By Meghan Hall
When San Francisco-based Carmel Partners and Encore Architects originally presented their plans for a modern mid-rise in Seattle’s rapidly evolving First Hill in March, the design team faced a round of tough comments from the community and the East Design Review Board. The design of the 226-unit project with 90 below-grade parking stalls, located at 1100 Boylston Ave., was meant to ease the transition between the neighborhood’s high-rises and nearby zones with lower building height limits, including the Seattle First Baptist Church next door. However, the three symmetrically-scaled massing options initially presented to the city were rejected by the Board, which felt that they were too similar to one another and that little was done to explore alternatives, a major setback for Carmel and Encore. This week, the project team returned for a second Early Design Meeting, one which saw a marked improvement, albeit one that still didn’t seem to pass the Board’s muster. However, the project advanced to the recommendation phase due to a procedural rule that limits review of projects to three meetings if the developer does not seek departures, which this project does not.
At the team’s previous design review meeting, the Board pushed back on the initial design. “We’ve got some really interesting buildings coming up [in First Hill]…it’s going to completely change the skyline for the better. We’re becoming a more global city, [and] this scheme does not help push us in that direction, at all,” said Alastair Townsend, a member of Seattle’s East District Design Review Board, at the first meeting. His opinion summarized the broader Board sentiment after about an hour of review and mostly critical feedback.
Although the project site is zoned for high-rise use, Carmel Partners and Encore maintained its decision to move forward with a mid-rise project, which the developer stated was driven by the lower cost of building a mid-rise structure. Another benefit of a lower structure, according to the design team, is that it tempers the scale of new development in the neighborhood, especially in relation to the First Baptist Church, which sits adjacent to the site.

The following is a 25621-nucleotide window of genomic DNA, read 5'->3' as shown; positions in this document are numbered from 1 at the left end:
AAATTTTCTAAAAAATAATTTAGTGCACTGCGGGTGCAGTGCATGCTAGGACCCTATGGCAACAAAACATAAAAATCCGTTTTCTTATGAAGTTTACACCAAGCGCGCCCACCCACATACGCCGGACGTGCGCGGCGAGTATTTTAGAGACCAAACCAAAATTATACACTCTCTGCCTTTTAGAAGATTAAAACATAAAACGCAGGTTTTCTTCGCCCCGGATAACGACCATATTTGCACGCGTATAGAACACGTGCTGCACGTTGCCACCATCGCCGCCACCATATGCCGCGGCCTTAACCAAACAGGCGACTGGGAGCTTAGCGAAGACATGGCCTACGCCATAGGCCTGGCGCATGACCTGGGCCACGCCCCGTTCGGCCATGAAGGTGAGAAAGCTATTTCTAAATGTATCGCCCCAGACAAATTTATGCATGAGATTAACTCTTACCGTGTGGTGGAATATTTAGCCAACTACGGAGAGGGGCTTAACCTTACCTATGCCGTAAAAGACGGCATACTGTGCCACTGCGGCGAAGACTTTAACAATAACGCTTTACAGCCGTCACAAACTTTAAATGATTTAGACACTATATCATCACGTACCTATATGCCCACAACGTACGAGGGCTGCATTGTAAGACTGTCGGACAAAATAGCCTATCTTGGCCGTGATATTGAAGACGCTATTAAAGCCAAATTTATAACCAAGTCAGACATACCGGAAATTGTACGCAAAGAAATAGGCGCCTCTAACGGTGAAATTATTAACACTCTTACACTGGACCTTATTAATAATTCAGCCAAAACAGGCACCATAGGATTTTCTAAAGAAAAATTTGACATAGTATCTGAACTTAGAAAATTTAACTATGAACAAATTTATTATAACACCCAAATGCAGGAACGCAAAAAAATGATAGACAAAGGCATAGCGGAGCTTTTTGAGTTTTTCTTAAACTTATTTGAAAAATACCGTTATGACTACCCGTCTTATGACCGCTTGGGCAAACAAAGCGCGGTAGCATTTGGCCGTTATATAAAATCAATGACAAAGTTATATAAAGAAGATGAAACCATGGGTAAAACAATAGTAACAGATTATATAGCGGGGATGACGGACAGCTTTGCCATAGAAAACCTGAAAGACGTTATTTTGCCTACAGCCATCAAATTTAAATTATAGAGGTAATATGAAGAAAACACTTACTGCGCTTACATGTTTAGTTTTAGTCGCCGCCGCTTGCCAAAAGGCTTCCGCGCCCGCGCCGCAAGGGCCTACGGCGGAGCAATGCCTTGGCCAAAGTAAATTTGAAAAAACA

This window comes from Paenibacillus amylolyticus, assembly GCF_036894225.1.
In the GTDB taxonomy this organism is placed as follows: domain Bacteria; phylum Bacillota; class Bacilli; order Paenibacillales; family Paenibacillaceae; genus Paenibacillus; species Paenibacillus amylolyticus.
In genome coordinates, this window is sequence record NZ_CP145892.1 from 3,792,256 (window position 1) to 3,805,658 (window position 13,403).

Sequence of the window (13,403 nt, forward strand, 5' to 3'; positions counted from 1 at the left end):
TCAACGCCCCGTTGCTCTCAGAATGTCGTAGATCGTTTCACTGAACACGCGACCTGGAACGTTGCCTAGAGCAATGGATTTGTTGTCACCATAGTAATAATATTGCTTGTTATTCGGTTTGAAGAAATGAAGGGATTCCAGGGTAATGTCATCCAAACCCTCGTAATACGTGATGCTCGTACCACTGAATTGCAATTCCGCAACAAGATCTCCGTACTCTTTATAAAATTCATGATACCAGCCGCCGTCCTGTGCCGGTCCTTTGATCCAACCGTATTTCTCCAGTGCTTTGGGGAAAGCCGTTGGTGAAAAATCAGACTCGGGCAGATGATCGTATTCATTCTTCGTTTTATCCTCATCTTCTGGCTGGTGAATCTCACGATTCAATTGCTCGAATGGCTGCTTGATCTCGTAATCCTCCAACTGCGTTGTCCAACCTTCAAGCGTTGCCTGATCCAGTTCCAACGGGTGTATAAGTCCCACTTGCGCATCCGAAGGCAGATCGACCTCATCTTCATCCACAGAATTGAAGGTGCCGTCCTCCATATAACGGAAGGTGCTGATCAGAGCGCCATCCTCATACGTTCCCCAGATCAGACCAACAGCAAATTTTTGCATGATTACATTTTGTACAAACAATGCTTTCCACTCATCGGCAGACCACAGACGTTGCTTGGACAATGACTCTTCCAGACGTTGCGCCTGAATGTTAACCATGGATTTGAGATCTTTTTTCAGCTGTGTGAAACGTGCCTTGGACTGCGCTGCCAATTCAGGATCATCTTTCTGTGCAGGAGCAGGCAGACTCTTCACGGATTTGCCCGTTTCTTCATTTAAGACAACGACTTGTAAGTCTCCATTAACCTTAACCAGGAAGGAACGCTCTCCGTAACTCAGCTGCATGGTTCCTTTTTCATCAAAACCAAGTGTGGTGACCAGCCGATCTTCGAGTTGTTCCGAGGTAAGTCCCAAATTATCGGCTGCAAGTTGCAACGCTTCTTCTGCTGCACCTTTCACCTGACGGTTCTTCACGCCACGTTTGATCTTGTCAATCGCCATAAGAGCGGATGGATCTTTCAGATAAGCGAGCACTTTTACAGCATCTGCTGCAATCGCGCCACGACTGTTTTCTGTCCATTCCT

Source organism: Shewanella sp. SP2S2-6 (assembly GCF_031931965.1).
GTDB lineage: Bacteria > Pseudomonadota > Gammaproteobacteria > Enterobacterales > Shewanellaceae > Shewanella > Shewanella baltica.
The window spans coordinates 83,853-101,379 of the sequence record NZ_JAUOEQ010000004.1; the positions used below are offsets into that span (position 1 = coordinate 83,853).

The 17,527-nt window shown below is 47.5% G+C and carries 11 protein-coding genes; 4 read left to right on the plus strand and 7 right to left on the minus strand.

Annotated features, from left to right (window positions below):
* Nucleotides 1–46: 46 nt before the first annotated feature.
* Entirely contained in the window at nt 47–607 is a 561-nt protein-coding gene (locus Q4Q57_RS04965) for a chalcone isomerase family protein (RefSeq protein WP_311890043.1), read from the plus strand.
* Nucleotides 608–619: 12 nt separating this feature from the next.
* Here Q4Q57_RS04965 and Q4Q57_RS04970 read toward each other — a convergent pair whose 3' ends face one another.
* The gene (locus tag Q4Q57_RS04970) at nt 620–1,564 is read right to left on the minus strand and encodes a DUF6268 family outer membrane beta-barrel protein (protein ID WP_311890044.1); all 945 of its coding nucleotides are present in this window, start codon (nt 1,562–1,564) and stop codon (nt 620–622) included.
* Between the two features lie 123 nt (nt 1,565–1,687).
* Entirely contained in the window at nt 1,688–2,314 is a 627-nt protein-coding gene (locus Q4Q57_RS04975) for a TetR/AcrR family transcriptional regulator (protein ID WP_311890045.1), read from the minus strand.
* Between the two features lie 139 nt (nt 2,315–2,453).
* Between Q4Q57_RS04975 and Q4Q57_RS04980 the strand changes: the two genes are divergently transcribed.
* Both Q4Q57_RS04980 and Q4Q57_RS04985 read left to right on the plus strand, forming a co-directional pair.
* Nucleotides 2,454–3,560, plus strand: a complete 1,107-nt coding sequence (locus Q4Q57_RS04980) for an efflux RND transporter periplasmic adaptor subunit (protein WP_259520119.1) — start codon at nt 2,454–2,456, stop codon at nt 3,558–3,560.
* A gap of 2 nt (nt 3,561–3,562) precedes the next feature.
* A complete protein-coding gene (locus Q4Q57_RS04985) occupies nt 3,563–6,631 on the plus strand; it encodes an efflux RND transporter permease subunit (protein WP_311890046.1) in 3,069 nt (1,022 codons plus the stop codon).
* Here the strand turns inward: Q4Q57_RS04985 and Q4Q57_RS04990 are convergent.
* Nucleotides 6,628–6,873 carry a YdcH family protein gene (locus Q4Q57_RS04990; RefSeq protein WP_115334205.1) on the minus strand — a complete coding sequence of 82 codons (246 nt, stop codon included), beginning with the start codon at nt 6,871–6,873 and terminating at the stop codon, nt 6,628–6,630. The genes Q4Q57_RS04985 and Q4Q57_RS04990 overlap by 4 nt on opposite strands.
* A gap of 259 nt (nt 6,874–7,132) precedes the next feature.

The Board’s initial feedback pushed the project team to explore massing options including courtyards, setbacks and significant modulation in its design. In response, the massing was revised to create a much more significant vertical setback of twenty feet along Boylston Ave., instead of the originally proposed six feet. Those additional feet with the sidewalk make up almost 40 feet of clearance from the front door to the street, which provides a deeper entryway into the property that would feature trees, benches and a welcoming landscaped area.
“This gives us several benefits,” said Andrew Stewart, associate with Encore Architects who, along with Principal Derrick Overbay presented the updated vision of the development. “This addressed the concerns of our entrance being too close to the church’s entrance, also there was some concern about pick-up and drop-off congestion.”
The development team also explored moving amenities inside the building to achieve a better layout and space allocation for tenants and adding a rooftop amenity that would also feature a garden, a small dog park with spanning views of the city.
The public was generally receptive of the project, but persistent worries were expressed around the lack of parking and impact from the new high-rises developed and under way in the neighborhood. Some suggestions, which the Board found useful, included making ground floor unit windows smaller to afford more privacy to the people living in those units. Others urged the Board to consider how the technical equipment will be displayed on the roof, limiting the visibility of the technical equipment from the taller buildings surrounding the project.
Since this was an Early Design Guidance meeting, the renderingings did not provide a very detailed representation of the building, which made the work somewhat challenging for the Board. The limit of three meetings also gave the Board little wiggle room to request alternative designs, and because of that the Board urged the developer to take the recommendations seriously, since the final meeting could include many conditions.
Overall, the Board was pleased with the progress, however it was expecting to see more treatments of the upper level of the building and more exploration of streetscape in terms of privacy and stoop interactions, for instance. Also, the Board was not able to see the full display of the material quality and urged the applicant to consider that in proportion to the church. “Ultimately, the presence of the church demands higher quality materials,” stated Carson Hartmann, one of the Board members.
The renderings did not provide many of the detail that the Board would have liked to consider, such secondary architectural features as the venting on the building, facade materials that react more sensitively to the church, further breakdown of the massing and reduction of the bulk of the building. The Board strongly urged the development team to create more resolution around the streetscape, minimizing uses along the alley and resolving the trash collection issue that was brought up during the review. The facade treatment in the courtyard was not clear at this point, so that needed more evaluation, and more needed to be done to ensure privacy and security in public and private spaces, including treatment of residential units at the street edges, which has improved but not quite resolved, according to the Board.
While Carmel Partners is moving the project along through the process, the upcoming reviews will likely continue to be challenging. It was evident that the next iteration of the building will need to make great strides to ensure a green light from the Board, and where that design will land should be revealed soon enough.